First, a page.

With Made in Holland: 400 years a global brand, the Princessehof presents a high-profile exhibition on four Dutch success stories: Delft Blue, Maastricht pottery, Art Nouveau ceramics and Dutch Design. By means of impressive flower pyramids, colourful Boerenbont, popular Gouda pottery and idiosyncratic works by designers like Maarten Baas visitors will discover how the Netherlands became a global player in the field of ceramics.

Everyone knows Dutch Design, which is also extremely popular outside the Netherlands. This phenomenon has a long tradition. From Delft Blue to Art Nouveau, Dutch manufacturers have produced beautiful ceramics and enjoyed worldwide success with them for centuries. The exhibition not only includes the most beautiful objects, but also explains how Dutch producers incorporated foreign influences for their own success.

Around 1600, the VOC introduced Chinese porcelain to the Netherlands. From the moment they arrived in the Netherlands, these expensive blue-and-white dishes and bowls were extremely popular. Dutch manufacturers imitated Chinese porcelain in painted earthenware. Many of these factories were located in Delft, hence the name: Delft Blue. The quality of the pottery was so high that it was exported in abundance to the rest of Europe. The English queen Mary Stuart was a keen patron and collector. The exhibition includes spectacular flower holders, ornate terrines and complete garnitures. Painted tiles were also exported on a large scale. An impressive tile panel, consisting of no less than 585 tiles, illustrates this trade.

In the 19th century, the Maastricht entrepreneur Petrus Regout became the first major industrialist in the Netherlands. He is the ‘godfather’ of the colourful transfer-printed pottery and of Boerenbont, but these products were not his inventions. He imported material, personnel and machines from England, enabling him to produce the well-known pottery on a large scale. In the exhibition visitors will see the English examples, the popular Maastricht pottery itself, and also the adaptations Regout made to the models and decorations in order to conquer the Japanese and Islamic markets.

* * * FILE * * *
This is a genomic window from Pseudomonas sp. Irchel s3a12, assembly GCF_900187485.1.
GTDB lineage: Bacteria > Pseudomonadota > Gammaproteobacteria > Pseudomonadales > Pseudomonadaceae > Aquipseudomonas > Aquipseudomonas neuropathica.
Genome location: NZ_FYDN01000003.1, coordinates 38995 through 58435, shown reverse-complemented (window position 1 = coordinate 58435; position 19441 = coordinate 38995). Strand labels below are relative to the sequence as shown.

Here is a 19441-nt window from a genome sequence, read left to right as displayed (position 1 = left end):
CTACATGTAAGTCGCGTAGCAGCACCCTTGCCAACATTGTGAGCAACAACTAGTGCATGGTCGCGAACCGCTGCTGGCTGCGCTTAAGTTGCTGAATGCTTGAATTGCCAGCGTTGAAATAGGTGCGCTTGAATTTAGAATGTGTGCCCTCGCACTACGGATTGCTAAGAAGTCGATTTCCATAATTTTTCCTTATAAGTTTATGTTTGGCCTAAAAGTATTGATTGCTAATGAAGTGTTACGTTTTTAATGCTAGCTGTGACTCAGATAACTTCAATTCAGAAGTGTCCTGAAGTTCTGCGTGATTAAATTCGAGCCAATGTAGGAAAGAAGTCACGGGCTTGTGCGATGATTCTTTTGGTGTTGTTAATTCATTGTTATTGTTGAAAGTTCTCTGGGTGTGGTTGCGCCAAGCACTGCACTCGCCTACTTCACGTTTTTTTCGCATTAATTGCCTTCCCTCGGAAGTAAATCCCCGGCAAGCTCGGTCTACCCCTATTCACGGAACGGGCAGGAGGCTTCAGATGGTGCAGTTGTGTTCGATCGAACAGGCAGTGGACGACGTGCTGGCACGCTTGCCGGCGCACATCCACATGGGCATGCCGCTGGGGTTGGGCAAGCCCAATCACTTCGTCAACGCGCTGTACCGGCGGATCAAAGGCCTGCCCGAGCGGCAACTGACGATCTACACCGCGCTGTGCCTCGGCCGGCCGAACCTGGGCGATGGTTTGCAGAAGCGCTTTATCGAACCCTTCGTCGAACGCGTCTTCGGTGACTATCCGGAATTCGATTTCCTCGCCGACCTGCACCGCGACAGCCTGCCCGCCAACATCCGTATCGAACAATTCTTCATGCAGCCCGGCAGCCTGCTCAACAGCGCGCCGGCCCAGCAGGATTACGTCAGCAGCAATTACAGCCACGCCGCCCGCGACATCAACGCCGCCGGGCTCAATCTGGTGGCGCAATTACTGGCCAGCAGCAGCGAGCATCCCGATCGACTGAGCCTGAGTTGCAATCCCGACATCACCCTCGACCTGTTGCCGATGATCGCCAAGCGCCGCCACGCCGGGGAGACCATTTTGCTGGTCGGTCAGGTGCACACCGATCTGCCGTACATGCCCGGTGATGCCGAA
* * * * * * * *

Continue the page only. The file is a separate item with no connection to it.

Rozenburg’s eggshell porcelain stole the show at the 1900 Paris World Exhibition. This manufacturer from The Hague introduced a porcelain there that was so thin that it allowed light through. In addition, the elegant bottles, vases and services were beautifully decorated with representations of flowers and animals in a style that was emerging strongly at the time. From 1915 onwards Plateelbakkerij Zuid-Holland (PZH) managed to conquer the American market with Gouda pottery. Vases, plates, clocks, candlesticks and clogs show the characteristic matt-glaze layer and the motifs inspired by Persian ceramics and Greek-Cypriot pottery.

At the end of the last millennium, Dutch designers once again managed to cause a worldwide sensation. This time with Dutch Design, which is characterised by minimalism, unconventional solutions and a sense of humour. A teapot shaped as a skull and a gigantic vase for a small plant show this playful attitude. Contemporary flower pyramids confirm that the centuries-old tradition of Delft Blue is also a source of inspiration. Recently, designers have been combining old crafts with the latest technologies. Ceramics, for example, are processed with a gas burner or even 3D-printed.

More than 700 loans from all over Europe are coming to Leeuwarden for the exhibition. The museum's own collection is supplemented with masterpieces from the National Museum in Gdańsk, the Museum für Kunst und Gewerbe in Hamburg, the Museum of Applied Art in Vienna, the Royal Museums of Fine Art in Brussels and various private collections. Paul Toornend is responsible for the exhibition design.

A team of specialists was appointed to carry out research for the exhibition. This research has revealed important new insights into the export of Dutch ceramics over the past four centuries. The exhibition will be accompanied by a richly illustrated publication focusing on the global success of Dutch ceramics over 400 years.

De tentoonstelling Made in Holland: 400 jaar wereldmerk is onderdeel van Leeuwarden-Fryslân Culturele Hoofdstad van Europa 2018 en wordt mede mogelijk gemaakt door de presenting partners van LF2018: ING, Arriva en Leeuwarder Ondernemersfonds. De tentoonstelling wordt ondersteund door Het Margarethe Petronella Fonds, Turing Foundation, Mondriaan Fonds, Fonds 21, Ottema-Kingma Stichting, Club Céramique, Stichting Van Achterbergh-Domhof, Stichting Het Nieuwe Stads Weeshuis, Vrienden van het Princessehof, Stichting Herbert Duintjer Fonds, Stichting Juckema-Sideriusfonds en Boelstra Olivier Stichting.